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Home » Biographies » Charles Hartshorne: The Meadville-Lombard Appointment

Charles Hartshorne: The Meadville-Lombard Appointment

by Donald Wayne Viney

The Divine Relativity

In 1947 Hartshorne received a joint appointment at Chicago in the Philosophy Department and the Meadville/Lombard Theological School. Thus, he knew the central figures in the so-called Chicago School of Theology: Henry Nelson Wieman, Daniel Day Williams, Bernard Meland, and Bernard Loomer. Like Hartshorne, they found Whitehead’s philosophy useful, stressed the dynamic aspects of nature, and denied supernaturalism. But he emphatically rejected their empirical approach to theology. Over the years Hartshorne’s defense of his version of theism attracted more attention than other aspects of his thought.

Rudolf Carnap

Rudolf Carnap, who helped Hartshorne with
his refutation of classical theism.

In The Divine Relativity: A Social Conception of God (1948) Hartshorne disagrees with classical theists, such as St. Thomas Aquinas, who claim that God is unaffected in any way by creatures—that God is wholly necessary and the world is wholly contingent. Because God is all-inclusive, Hartshorne says, God is affected by and thus related to all that exists. Hartshorne offers a proof of this idea—and a fortiori a disproof of the classical theistic idea—that Carnap helped him to formulate more rigorously: if W is contingent (that is, if it could be otherwise), then knowledge of W must be contingent. Thus, if God knows the world, and the world is contingent, then God is contingent, at least in respect to God’s knowledge of the world.

Aquinas and others argue that if God is contingent then God might cease to exist, which is absurd. Hartshorne replies that God need not be conceived as contingent in all respects: “That God exists is one with his essence and is an analytic truth . . . but how, or in what actual state of experience or knowledge or will, he exists is contingent in the same sense as is our existence.“ God’s essence (defining characteristic) may be to exist. But the particular way in which that existence is realized—for instance, as knowing, loving, and influencing this world state rather than some other possible world state—is not necessary. One could think of the existence of God as a set whose members are the divine experiences: to say that God necessarily exists is to say that the set of divine experiences can never be empty, but the specific experiences that fill the set are not necessary. This distinction is that between existence, or the fact that a thing is, and actuality, or the particular way in which the existence is realized. David Tracy calls this distinction “Hartshorne’s discovery.” It allows one to say, without contradiction, that God’s existence is necessary but God’s actuality is contingent.In The Divine Relativity: A Social Conception of God (1948) Hartshorne disagrees with classical theists, such as St. Thomas Aquinas, who claim that God is unaffected in any way by creatures—that God is wholly necessary and the world is wholly contingent. Because God is all-inclusive, Hartshorne says, God is affected by and thus related to all that exists. Hartshorne offers a proof of this idea—and a fortiori a disproof of the classical theistic idea—that Carnap helped him to formulate more rigorously: if W is contingent (that is, if it could be otherwise), then knowledge of W must be contingent. Thus, if God knows the world, and the world is contingent, then God is contingent, at least in respect to God’s knowledge of the world.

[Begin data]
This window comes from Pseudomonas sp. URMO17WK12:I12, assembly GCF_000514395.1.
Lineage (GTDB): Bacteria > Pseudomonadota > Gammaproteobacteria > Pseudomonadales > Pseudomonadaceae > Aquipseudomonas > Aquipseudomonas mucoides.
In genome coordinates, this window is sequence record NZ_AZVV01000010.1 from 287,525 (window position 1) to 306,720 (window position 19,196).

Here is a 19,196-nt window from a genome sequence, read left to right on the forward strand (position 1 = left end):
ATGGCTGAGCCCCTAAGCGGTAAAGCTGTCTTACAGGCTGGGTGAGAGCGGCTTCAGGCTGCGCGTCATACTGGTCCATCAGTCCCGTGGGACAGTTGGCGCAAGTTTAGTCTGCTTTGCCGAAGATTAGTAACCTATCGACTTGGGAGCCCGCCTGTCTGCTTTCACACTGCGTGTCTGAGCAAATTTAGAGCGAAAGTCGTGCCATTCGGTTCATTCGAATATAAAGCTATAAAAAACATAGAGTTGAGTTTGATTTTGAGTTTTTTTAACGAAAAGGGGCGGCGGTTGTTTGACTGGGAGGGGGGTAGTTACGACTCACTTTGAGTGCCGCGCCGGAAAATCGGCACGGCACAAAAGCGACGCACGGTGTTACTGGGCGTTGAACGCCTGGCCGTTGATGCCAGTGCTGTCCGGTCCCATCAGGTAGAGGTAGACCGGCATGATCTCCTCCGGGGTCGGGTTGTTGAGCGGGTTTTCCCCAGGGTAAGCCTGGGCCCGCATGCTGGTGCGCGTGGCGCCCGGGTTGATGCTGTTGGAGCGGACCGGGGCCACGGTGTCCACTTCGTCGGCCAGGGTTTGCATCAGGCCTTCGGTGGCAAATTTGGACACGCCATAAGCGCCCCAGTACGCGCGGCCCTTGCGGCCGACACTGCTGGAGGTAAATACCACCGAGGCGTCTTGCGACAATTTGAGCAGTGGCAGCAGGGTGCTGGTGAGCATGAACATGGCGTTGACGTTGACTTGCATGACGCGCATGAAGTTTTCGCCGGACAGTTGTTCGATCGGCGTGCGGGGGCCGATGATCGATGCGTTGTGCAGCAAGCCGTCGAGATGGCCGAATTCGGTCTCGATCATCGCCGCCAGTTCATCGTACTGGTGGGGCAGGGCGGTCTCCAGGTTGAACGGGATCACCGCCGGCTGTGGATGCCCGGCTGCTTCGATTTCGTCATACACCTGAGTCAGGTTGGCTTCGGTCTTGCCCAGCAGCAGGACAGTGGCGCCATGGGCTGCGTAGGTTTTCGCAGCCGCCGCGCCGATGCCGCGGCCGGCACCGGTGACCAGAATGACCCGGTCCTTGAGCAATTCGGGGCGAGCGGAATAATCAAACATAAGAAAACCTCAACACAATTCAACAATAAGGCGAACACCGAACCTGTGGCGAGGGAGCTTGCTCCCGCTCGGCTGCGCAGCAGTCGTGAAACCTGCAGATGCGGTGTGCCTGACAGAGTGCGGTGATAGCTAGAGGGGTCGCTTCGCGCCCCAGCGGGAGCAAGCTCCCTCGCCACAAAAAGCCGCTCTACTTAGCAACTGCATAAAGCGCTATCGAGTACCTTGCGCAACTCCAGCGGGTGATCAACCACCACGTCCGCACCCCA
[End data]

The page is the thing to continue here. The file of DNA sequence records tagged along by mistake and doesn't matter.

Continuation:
The Divine Relativity characterizes God as the “self-surpassing surpasser of all” and thereby makes a clean break with the dominant theological tradition. Hartshorne said that he recalled getting the idea of God as self-surpassing partly from a female student. Aristotle’s and Aquinas’s idea of God as the unmoved mover Hartshorne calls ”A perfect example of a half-truth parading as the whole truth. A God who loves and is loved by the creatures is anything but unmoved.” The existence of God is unmoved in the sense that it is unchanging; but the actuality of God is constantly changing as it adjusts with infinite patience to the creative advance of the world. The set of divine experiences is constantly gaining new members as the temporal process continues.